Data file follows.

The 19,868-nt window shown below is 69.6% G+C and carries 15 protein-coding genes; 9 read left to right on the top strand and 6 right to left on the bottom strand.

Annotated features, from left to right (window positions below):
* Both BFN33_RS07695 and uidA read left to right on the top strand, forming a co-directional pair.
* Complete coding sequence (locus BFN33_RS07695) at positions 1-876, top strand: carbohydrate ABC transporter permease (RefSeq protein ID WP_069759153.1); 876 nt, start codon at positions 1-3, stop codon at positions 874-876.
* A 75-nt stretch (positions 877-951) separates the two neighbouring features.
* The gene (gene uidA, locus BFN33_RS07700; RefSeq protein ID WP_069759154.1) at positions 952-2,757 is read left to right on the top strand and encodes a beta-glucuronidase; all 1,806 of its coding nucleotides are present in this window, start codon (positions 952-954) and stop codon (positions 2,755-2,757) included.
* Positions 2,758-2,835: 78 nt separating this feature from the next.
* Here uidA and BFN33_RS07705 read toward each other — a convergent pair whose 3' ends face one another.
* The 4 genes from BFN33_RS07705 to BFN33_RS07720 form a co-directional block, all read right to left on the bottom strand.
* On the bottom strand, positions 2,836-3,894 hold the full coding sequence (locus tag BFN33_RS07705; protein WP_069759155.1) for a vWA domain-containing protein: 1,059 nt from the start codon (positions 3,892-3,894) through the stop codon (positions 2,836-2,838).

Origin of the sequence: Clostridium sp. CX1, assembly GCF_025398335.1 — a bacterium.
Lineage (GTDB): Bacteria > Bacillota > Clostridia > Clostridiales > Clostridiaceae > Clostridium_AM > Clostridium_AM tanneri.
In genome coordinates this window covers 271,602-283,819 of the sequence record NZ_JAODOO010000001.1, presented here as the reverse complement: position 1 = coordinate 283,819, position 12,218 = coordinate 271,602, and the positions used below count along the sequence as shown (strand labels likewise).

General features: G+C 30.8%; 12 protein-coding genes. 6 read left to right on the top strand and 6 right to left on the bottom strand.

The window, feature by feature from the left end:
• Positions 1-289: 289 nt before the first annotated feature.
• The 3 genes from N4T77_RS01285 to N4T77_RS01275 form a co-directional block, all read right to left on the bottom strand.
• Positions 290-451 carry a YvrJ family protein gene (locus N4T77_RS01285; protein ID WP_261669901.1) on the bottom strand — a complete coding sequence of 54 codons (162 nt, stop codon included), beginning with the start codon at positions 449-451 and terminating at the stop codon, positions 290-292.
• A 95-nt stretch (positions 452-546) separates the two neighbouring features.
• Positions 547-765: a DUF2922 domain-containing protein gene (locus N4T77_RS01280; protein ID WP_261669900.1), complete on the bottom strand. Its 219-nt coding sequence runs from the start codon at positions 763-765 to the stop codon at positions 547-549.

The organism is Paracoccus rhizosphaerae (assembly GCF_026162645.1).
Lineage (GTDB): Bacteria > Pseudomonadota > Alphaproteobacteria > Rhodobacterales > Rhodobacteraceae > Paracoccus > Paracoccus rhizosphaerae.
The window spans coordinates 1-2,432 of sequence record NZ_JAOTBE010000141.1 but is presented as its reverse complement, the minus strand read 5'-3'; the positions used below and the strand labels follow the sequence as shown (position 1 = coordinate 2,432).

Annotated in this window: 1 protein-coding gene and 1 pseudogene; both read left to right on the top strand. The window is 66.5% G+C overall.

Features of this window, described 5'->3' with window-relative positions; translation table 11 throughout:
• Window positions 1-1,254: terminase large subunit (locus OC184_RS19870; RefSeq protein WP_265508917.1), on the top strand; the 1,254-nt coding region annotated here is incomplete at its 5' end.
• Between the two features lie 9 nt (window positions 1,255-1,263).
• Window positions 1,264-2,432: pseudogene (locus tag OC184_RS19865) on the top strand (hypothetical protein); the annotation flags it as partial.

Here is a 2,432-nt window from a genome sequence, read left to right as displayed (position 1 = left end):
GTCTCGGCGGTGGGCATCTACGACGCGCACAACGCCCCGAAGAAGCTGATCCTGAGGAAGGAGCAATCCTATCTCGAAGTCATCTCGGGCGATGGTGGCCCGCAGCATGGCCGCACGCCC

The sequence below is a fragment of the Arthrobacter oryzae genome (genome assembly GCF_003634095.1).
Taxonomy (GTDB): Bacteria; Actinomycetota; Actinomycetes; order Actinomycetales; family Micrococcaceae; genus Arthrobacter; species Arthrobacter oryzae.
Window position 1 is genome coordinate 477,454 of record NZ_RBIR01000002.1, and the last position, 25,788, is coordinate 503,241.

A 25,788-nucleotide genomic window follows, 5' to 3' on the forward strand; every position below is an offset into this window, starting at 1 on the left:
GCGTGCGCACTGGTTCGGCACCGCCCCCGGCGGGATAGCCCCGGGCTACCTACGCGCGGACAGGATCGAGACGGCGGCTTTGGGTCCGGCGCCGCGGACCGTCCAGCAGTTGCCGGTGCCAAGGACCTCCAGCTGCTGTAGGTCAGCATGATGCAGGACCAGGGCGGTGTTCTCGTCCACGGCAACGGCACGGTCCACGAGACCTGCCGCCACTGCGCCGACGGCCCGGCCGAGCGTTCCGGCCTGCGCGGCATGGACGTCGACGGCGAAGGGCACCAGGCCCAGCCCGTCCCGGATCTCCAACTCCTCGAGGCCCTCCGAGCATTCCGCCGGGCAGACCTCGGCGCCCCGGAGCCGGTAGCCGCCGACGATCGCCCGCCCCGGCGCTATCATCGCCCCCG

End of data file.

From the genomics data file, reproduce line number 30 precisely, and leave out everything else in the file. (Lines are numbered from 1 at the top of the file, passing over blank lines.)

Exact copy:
GTCTCGGCGGTGGGCATCTACGACGCGCACAACGCCCCGAAGAAGCTGATCCTGAGGAAGGAGCAATCCTATCTCGAAGTCATCTCGGGCGATGGTGGCCCGCAGCATGGCCGCACGCCC